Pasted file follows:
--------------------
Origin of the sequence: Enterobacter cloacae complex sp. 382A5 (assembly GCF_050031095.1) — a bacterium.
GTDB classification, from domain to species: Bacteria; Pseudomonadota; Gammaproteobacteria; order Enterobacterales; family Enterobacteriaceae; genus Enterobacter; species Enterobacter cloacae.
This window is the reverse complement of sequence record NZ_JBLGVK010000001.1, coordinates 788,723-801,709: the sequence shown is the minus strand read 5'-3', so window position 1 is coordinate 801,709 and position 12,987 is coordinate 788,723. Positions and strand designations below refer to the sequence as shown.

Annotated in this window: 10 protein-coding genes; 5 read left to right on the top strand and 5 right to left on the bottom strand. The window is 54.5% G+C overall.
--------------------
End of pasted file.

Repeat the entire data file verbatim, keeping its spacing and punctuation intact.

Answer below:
Origin of the sequence: Enterobacter cloacae complex sp. 382A5 (assembly GCF_050031095.1) — a bacterium.
GTDB classification, from domain to species: Bacteria; Pseudomonadota; Gammaproteobacteria; order Enterobacterales; family Enterobacteriaceae; genus Enterobacter; species Enterobacter cloacae.
This window is the reverse complement of sequence record NZ_JBLGVK010000001.1, coordinates 788,723-801,709: the sequence shown is the minus strand read 5'-3', so window position 1 is coordinate 801,709 and position 12,987 is coordinate 788,723. Positions and strand designations below refer to the sequence as shown.

Annotated in this window: 10 protein-coding genes; 5 read left to right on the top strand and 5 right to left on the bottom strand. The window is 54.5% G+C overall.